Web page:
The Holistic Progress Card (HPC), the assessment component of the mission on Foundational Literacy and Numeracy (FLN) under the National Initiative for Proficiency in Reading with Understanding and Numeracy (NIPUN BHARAT) is ready and will be piloted in 72 schools across the country from July this year. The pilot programme is expected to validate the design and provide feedback from hands on experience of using HPC for further fine tuning before it is launched nationwide later this year. The sample of the schools has been chosen from government as well private schools affiliated to CBSE.
NIPUN Bharat Mission launched in August 2021 was the first major announcement under the National Education Policy (NEP) 2020, which has set the target of universal foundational literacy and numeracy in primary schools by 2026-27. The policy says: “Our highest priority must be to achieve universal foundational literacy and numeracy in primary schools by 2026-27. The rest of this Policy will be largely irrelevant for such a large portion of our students if this most basic learning (i.e., reading, writing, and arithmetic at the foundational level) is not first achieved.”
Broadly, NIPUN Bharat envisages that every child achieves the desired learning competencies in reading, writing and numeracy at the end of Grade III and develops phonological awareness and sound discrimination, visual perception, and visual association to make them better reader and writers. Tracking the progress of every child in achieving learning outcomes is an important component in this process and will be done through HPCs. HPC is part of Samagra Shiksha Scheme.
As part of transforming assessment of student development, NEP recommends preparation of Holistic Progress Card to provide 360 degree multidimensional report of progress that reflects in detail the progress as well as the uniqueness of each learner in the cognitive, affective, socio-emotional and psychomotor domains.
As per the HPC that has been prepared by the mission in which NCERT and CBSE along with KVS is playing a major role, there are three levels of attainment—the beginner, progressive and proficient. The levels correspond to requiring a great deal of support and handholding in case of beginner. Needs some support and handholding for progressive and in proficient the child has met the target without any support. This card will include child’s own expression of self as well as the teacher’s assessment of the child on the mentioned standards. Peer reflection on the basis of some tasks of activity based or experiential learning and a section of parental feedback is also part of this HPC.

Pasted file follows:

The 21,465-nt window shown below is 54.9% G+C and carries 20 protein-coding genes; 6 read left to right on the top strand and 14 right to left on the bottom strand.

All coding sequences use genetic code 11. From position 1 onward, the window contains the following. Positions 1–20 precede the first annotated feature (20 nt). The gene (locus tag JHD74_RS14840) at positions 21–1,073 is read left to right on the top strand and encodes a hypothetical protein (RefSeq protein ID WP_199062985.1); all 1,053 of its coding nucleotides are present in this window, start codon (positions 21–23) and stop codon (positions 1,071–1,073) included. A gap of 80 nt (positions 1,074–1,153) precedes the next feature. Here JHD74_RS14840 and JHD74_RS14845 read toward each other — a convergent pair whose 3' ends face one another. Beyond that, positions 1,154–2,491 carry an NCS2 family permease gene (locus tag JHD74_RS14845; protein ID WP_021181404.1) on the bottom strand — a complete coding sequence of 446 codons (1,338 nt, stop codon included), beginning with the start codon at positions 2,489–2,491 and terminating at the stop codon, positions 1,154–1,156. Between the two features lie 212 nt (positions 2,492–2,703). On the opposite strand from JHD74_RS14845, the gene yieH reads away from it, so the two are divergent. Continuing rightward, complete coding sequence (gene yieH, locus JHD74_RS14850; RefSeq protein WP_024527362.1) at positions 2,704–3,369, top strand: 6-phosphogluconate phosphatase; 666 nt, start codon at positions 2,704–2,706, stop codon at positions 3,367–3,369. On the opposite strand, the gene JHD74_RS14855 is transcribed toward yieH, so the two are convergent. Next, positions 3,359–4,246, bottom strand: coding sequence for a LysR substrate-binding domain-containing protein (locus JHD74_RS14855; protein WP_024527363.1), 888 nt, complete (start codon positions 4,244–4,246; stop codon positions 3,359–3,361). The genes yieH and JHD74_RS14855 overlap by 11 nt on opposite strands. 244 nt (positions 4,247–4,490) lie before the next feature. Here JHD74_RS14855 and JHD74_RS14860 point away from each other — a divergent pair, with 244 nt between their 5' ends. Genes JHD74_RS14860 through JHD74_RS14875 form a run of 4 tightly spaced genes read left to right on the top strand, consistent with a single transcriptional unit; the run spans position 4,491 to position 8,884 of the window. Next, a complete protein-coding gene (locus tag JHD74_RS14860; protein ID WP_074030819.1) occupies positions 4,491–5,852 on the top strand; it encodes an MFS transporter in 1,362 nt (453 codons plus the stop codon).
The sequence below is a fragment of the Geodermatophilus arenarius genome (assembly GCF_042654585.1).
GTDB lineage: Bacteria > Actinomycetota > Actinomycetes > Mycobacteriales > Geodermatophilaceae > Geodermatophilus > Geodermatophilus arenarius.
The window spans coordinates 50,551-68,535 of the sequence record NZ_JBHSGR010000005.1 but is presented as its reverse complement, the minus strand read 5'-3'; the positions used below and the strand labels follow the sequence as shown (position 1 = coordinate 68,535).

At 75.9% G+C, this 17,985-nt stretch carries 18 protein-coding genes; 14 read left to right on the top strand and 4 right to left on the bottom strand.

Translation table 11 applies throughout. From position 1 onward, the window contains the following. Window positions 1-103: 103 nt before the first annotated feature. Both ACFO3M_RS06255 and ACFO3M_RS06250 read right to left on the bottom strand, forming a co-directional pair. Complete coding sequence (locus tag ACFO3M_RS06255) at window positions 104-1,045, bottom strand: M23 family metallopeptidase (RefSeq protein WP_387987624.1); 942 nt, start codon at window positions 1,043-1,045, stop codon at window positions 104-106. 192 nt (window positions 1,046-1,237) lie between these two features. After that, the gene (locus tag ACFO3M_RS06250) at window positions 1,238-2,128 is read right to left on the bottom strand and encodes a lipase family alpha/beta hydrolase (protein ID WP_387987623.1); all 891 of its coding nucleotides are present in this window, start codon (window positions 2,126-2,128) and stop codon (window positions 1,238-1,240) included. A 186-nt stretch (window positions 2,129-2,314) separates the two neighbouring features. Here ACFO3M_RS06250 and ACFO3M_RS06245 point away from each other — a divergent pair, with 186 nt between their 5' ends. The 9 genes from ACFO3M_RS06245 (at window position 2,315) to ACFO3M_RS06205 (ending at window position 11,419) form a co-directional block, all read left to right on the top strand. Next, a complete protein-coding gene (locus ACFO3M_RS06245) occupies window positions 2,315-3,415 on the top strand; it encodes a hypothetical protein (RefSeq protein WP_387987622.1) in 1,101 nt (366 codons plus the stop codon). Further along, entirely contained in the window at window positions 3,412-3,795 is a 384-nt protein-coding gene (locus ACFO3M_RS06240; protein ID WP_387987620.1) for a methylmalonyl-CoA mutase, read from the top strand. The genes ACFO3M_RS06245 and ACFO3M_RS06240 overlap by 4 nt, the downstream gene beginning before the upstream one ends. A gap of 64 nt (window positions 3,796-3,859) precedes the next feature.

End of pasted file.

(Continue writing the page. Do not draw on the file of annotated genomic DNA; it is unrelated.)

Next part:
Learning outcomes are to be recorded on parameters of prosocial behaviour, health and hygiene, motor skills, first language skills, second language skills, sensory development, environmental awareness, sequence and concept formation, numeracy, financial literacy and technology skills. The children have to fill up a feedback sheet on activity and his or her difficulty perception.
So, is this the discarded Continuous and Comprehensive Evaluation (CCE) in a new avatar? Educators who are engaged in capacity building for this roll out don’t think so. “It is a radical reform where child is at the centre of teaching learning process. It focuses on assessment for and as learning. HPC is a pedagogical tool which will facilitate teachers to attain highest potentiality in children by mapping competencies and learning outcomes with developmental goals of health and wellbeing, effective communicator and as an involved learner,” says Dr Sudha Acharya, principal of ITL Public School Dwarka and president National Progressive Schools Conference having 195 member schools. Her school is one of the pilot program schools.
While FLN under the NEP 2020 is applicable to first five years under the 5+3+3+4 new school structure, almost all government schools begin from class 1. Pre-primary a component in the new system is being integrated by way of improving angawadi centres or shifting them to schools. As an interim measure to deal with the situation, NCERT has prepared a three-month learning module for those children who are entering schools without attending preschooling. With budget private schools accounting for 80% of schools in the country and most offering kindergarten, the implication of the impending change is likely to be huge mostly in terms of teacher capacity.
“Our kind of schools will need incentives in the form of handholding, necessary training and other resources and hopefully a support ecosystem will be provided by the governments,” says Dr Lakshya Chhabaria, President Affordable Private Schools’Association, Delhi, and director of S R Capital Public School, Naveen Shahdra.
The underlining of the FLN in the journey of education for every child has been established in government documents, now its progress on ground has just commenced.
By Autar Nehru
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